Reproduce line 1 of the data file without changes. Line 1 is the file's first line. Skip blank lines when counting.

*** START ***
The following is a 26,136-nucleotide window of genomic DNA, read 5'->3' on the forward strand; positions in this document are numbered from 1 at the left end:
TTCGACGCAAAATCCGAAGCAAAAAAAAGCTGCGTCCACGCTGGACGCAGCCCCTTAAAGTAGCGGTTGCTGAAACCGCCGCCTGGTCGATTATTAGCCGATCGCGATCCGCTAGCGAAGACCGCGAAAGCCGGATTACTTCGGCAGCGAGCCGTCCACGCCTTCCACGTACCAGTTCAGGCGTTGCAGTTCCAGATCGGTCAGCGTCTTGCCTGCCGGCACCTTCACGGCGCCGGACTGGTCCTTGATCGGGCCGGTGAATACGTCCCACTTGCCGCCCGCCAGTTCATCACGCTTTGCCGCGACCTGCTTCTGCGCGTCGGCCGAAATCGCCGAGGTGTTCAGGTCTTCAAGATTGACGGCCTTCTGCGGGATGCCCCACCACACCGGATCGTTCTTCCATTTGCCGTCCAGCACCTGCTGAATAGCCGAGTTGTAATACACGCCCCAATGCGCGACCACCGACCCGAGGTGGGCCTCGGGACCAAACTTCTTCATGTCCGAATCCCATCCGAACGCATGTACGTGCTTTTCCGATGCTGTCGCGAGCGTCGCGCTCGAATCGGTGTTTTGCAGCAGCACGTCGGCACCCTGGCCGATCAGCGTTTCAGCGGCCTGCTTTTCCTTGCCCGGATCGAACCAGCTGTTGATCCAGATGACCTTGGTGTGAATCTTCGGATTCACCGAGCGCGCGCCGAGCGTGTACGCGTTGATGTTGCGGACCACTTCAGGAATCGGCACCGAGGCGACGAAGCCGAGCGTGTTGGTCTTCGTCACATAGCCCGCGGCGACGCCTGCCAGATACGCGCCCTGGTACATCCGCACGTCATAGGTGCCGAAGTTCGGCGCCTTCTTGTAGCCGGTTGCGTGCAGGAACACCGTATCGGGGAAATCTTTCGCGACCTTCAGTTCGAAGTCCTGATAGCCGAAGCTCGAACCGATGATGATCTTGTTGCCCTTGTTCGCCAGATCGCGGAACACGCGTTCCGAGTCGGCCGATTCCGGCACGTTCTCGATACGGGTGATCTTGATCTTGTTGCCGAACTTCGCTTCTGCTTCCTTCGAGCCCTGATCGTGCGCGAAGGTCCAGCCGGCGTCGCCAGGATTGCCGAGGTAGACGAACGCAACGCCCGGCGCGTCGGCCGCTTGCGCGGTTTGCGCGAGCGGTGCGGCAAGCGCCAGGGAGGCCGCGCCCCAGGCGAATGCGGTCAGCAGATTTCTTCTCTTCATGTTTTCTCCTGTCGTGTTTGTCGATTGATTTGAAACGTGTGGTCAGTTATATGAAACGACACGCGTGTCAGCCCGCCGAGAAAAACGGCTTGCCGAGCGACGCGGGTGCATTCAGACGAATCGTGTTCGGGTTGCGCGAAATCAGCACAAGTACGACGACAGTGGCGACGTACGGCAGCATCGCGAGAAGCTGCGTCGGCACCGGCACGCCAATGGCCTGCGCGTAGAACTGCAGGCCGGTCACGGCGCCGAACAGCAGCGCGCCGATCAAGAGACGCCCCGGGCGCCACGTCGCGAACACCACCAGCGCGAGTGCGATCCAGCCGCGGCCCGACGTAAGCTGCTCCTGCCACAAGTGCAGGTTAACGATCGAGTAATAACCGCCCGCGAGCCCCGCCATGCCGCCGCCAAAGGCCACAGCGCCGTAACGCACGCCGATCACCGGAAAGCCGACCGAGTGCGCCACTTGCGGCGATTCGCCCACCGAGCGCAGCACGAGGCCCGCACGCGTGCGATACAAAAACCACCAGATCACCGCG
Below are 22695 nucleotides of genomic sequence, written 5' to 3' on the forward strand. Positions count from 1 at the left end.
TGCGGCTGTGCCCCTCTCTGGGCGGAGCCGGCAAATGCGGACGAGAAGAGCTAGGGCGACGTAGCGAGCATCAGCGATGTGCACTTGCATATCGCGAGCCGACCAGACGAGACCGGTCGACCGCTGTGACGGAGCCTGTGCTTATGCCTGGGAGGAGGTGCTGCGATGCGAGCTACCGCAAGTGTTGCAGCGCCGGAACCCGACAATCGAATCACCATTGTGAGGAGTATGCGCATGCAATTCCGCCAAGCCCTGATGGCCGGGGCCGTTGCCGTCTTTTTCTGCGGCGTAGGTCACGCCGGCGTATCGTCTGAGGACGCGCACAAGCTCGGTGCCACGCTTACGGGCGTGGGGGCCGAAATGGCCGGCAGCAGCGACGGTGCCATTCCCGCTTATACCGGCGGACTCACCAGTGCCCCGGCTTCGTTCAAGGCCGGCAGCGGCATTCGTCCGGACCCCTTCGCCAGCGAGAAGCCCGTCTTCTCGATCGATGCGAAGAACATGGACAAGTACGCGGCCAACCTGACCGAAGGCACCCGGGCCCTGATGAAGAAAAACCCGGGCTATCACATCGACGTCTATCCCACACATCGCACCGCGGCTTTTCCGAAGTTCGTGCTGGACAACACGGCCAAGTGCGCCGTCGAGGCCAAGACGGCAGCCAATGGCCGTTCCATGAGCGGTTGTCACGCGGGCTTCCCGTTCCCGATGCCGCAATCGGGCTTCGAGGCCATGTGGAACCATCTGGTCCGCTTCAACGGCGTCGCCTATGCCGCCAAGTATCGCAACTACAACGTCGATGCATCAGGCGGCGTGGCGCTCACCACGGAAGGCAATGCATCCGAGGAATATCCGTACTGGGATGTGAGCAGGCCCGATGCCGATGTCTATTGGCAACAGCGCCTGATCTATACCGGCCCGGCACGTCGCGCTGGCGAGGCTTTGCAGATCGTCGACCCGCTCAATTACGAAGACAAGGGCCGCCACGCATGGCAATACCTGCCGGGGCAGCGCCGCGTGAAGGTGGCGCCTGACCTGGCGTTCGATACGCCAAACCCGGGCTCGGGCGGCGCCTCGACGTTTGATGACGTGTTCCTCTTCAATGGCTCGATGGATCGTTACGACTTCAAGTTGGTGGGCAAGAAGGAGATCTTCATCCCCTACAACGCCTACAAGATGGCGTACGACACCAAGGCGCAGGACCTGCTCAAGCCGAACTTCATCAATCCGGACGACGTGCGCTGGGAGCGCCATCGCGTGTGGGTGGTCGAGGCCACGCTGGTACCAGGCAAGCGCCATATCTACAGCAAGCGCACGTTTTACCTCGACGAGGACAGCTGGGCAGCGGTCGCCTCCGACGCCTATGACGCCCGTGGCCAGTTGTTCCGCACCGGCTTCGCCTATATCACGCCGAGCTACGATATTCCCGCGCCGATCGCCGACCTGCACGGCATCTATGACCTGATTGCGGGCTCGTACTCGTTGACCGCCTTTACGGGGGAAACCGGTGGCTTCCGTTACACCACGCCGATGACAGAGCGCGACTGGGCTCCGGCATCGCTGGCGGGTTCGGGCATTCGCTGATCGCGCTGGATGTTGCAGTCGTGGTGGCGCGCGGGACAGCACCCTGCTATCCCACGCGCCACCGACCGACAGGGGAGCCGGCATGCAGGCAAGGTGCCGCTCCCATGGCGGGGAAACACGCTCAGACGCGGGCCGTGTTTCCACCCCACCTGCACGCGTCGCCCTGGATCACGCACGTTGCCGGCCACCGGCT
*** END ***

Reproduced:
The following is a 26,136-nucleotide window of genomic DNA, read 5'->3' on the forward strand; positions in this document are numbered from 1 at the left end: